Statutorily mandated reporting between global financial institutions and their local governments regarding individual financial account information is at an all-time high and unlikely to diminish any time soon. The possibility that a foreign bank might flag a U.S. taxpayer’s lack of compliance increases each day as foreign financial institutions continue to enhance their compliance efforts in connection with both the Common Reporting Standard (CRS) and the Foreign Account Tax Compliance Act (FATCA). Therefore, it is curious that the IRS has chosen this point in time to announce the end of its 2014 Offshore Voluntary Disclosure Program (OVDP).
The U.S. government has created two complementary tools to “connect the dots” on unreported offshore financial accounts: 1) the Foreign Bank Account Report (FBAR), which has been in place since 2004, puts a responsibility on U.S. persons to “self-report” certain financial accounts, and 2) FATCA reporting, which has been rolled out slowly since 2014, puts a responsibility on foreign financial institutions (and in certain cases U.S. financial institutions) to report information about U.S. financial account holders.
FBARs, now formally reported on Form FinCEN 114 (and previously TD F 90-22.1), are initially transmitted to the Financial Crimes Enforcement Network (FinCEN), which is a separate agency from the IRS. However, FinCEN and the IRS, both departments of the U.S. Treasury, share information and collaborate on various initiatives. Additionally, the IRS has enhanced self-reporting of foreign financial accounts with its own Form 8938, Statement of Foreign Financial Assets, which collects similar information from U.S. taxpayers and is required (where applicable) to be attached to U.S. income tax returns. Thus, the IRS has two different channels of obtaining information on self-reported foreign financial accounts.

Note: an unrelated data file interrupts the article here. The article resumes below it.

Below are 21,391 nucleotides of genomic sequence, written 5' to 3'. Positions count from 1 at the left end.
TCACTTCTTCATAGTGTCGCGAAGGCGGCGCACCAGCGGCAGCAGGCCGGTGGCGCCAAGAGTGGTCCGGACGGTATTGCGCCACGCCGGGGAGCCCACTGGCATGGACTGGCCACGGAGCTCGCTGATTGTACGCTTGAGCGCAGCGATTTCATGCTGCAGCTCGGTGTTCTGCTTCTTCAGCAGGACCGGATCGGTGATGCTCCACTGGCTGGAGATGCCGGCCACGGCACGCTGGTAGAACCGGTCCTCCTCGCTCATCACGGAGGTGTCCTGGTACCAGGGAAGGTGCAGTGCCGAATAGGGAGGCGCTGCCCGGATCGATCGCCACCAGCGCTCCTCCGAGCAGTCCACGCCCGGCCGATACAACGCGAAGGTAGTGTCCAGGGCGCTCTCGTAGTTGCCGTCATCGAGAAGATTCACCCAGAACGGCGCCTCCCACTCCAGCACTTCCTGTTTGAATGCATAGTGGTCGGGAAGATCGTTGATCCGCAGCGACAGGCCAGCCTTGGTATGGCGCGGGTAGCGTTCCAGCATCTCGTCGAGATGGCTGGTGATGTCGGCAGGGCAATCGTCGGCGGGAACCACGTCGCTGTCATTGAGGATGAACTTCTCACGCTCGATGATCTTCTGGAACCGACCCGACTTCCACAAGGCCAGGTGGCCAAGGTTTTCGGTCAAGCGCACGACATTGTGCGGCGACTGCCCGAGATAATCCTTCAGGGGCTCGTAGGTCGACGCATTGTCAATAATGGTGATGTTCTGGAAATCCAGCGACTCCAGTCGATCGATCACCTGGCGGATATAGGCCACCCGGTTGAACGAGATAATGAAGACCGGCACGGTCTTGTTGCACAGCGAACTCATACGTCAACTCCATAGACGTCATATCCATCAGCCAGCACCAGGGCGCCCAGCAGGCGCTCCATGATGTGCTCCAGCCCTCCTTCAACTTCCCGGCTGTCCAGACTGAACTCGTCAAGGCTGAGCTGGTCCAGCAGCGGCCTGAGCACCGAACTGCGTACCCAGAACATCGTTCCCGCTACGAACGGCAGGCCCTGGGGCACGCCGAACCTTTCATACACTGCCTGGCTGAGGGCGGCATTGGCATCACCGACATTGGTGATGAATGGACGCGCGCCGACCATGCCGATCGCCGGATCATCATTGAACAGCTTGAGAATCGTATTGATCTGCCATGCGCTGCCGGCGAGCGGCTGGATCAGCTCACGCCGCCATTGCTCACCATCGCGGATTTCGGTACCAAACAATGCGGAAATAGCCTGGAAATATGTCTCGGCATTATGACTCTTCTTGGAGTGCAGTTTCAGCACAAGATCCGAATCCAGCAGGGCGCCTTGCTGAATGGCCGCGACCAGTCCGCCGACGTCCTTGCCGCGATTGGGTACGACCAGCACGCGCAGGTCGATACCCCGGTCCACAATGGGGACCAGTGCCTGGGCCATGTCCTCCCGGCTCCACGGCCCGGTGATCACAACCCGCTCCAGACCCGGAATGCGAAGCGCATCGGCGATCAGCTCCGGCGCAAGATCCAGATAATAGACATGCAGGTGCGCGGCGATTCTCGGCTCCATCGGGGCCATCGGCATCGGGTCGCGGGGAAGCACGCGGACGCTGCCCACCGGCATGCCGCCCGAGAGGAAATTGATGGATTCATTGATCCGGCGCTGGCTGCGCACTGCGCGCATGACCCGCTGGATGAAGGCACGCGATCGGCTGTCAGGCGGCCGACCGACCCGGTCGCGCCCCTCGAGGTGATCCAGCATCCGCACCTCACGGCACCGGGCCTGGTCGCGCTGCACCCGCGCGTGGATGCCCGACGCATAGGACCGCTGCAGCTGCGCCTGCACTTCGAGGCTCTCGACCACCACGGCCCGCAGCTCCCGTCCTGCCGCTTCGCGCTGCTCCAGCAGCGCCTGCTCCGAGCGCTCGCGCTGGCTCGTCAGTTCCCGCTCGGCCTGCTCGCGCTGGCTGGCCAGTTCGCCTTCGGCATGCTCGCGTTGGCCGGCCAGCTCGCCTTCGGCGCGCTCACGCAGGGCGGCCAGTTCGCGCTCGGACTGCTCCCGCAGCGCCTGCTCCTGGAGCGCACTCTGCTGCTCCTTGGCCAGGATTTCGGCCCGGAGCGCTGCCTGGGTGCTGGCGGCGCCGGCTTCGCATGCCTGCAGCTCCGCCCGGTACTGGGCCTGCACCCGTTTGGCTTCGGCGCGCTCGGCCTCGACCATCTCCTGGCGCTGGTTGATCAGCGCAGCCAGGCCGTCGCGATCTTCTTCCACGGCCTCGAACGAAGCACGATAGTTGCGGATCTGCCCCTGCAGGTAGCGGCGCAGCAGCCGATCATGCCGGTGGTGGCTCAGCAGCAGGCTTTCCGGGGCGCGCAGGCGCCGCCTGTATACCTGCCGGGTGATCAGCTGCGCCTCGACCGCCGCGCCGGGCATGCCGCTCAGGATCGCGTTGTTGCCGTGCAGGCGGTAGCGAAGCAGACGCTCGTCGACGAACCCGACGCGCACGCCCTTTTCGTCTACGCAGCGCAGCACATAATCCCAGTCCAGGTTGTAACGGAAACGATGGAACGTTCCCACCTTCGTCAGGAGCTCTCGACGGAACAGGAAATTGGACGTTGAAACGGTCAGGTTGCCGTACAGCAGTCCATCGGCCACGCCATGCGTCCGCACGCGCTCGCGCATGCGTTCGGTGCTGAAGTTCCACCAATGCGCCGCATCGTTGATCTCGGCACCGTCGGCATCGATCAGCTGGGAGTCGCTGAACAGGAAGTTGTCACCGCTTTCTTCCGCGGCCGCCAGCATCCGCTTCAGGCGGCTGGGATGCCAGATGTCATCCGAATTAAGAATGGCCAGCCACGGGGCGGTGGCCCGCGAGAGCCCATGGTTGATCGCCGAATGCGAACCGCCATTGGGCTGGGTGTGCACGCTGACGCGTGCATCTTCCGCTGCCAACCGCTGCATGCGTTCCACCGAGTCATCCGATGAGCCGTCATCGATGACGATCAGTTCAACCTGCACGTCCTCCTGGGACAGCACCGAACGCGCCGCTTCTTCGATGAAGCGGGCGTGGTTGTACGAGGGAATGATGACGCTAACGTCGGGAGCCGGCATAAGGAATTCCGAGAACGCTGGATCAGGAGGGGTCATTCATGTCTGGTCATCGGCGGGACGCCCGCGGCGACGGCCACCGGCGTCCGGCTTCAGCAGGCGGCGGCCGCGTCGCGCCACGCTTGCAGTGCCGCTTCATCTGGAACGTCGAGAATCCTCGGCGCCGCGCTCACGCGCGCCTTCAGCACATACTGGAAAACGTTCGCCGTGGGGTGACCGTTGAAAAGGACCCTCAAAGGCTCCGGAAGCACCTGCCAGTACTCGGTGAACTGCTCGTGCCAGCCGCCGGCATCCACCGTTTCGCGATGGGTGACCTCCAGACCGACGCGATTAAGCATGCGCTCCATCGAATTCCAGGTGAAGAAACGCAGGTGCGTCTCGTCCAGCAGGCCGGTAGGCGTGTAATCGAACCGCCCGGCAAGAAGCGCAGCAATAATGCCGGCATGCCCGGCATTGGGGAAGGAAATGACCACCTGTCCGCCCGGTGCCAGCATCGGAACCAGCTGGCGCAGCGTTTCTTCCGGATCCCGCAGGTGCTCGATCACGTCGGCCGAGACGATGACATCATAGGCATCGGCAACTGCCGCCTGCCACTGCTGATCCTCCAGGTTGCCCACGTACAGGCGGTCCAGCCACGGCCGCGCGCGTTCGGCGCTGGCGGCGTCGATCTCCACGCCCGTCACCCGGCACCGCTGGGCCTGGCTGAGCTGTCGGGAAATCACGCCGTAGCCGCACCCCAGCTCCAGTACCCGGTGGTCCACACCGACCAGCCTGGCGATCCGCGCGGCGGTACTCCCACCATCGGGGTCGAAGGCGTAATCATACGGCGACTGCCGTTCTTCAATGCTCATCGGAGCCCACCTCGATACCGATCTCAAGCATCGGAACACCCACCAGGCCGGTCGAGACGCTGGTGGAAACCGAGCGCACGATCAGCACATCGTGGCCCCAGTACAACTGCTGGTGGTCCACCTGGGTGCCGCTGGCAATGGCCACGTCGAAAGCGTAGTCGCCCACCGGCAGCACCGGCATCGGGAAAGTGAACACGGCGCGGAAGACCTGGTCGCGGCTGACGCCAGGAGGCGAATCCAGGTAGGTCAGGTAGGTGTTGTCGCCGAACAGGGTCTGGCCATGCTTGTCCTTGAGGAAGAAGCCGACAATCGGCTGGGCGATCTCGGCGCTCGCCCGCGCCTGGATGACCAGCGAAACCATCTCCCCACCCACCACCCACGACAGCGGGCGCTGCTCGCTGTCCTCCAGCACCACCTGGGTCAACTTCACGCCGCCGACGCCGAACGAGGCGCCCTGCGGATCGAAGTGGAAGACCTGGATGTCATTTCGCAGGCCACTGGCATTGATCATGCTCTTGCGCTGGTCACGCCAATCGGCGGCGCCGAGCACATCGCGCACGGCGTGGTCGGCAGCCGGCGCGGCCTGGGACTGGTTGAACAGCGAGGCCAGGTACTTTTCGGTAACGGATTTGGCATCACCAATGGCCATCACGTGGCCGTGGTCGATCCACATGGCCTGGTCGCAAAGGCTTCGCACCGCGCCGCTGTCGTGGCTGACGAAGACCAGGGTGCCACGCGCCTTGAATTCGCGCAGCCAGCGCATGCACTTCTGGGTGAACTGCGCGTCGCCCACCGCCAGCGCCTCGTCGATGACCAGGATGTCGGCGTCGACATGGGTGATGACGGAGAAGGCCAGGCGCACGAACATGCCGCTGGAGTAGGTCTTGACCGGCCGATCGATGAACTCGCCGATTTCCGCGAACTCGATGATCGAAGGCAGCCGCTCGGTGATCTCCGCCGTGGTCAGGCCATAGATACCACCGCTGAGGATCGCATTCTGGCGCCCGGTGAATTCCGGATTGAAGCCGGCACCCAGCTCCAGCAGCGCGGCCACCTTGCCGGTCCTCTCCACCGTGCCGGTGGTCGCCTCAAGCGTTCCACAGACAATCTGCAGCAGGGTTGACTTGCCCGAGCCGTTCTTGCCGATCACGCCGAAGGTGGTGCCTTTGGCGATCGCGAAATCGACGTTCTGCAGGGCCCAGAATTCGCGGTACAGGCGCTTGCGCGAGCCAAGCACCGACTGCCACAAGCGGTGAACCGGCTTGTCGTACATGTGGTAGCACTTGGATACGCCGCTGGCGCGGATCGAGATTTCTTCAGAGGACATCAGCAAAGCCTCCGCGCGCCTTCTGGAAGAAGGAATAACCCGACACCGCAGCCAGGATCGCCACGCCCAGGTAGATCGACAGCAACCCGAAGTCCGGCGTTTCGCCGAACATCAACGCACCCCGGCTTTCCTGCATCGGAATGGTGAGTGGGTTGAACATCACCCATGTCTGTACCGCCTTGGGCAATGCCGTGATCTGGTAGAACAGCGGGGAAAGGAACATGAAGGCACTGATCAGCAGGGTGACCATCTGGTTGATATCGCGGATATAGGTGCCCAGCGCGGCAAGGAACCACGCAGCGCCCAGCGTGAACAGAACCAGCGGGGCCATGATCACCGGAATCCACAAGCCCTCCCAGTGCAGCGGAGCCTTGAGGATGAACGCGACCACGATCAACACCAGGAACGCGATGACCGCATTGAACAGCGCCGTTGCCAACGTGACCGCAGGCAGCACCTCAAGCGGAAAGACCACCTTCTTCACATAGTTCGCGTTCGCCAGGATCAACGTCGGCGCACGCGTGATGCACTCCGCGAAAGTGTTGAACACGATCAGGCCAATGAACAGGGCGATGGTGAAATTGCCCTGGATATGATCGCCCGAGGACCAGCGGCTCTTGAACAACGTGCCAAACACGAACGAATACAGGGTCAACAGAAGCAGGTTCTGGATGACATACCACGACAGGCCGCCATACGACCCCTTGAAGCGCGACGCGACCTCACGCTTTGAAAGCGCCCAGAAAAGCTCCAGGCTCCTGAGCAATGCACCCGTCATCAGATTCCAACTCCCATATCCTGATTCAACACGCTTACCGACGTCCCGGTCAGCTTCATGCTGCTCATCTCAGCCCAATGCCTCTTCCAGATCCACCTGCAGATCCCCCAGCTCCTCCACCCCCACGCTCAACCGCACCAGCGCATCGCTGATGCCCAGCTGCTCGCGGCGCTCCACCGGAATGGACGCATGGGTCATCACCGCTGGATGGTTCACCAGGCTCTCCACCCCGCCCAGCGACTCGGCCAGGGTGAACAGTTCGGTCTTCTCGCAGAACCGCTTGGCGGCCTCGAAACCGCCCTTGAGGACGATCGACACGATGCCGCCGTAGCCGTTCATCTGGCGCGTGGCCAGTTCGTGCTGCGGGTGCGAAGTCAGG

FATCA reporting is primarily the responsibility of non-U.S. financial institutions and is accompanied by a punitive withholding regime. Compliant foreign financial institutions will generally be required to annually provide the IRS the identity and certain financial information of U.S. individual account holders, U.S. entities account holders, and certain foreign entities with U.S. ownership. For most purposes, the reporting and withholding requirements became fully effective in 2017. As you might imagine, FATCA reporting has given the U.S. government a powerful new mechanism to uncover unreported offshore accounts as in most cases, every U.S. person identified through FATCA compliance should have self-reported the same financial account on an FBAR or Form 8938.
2014 Offshore Voluntary Disclosure Program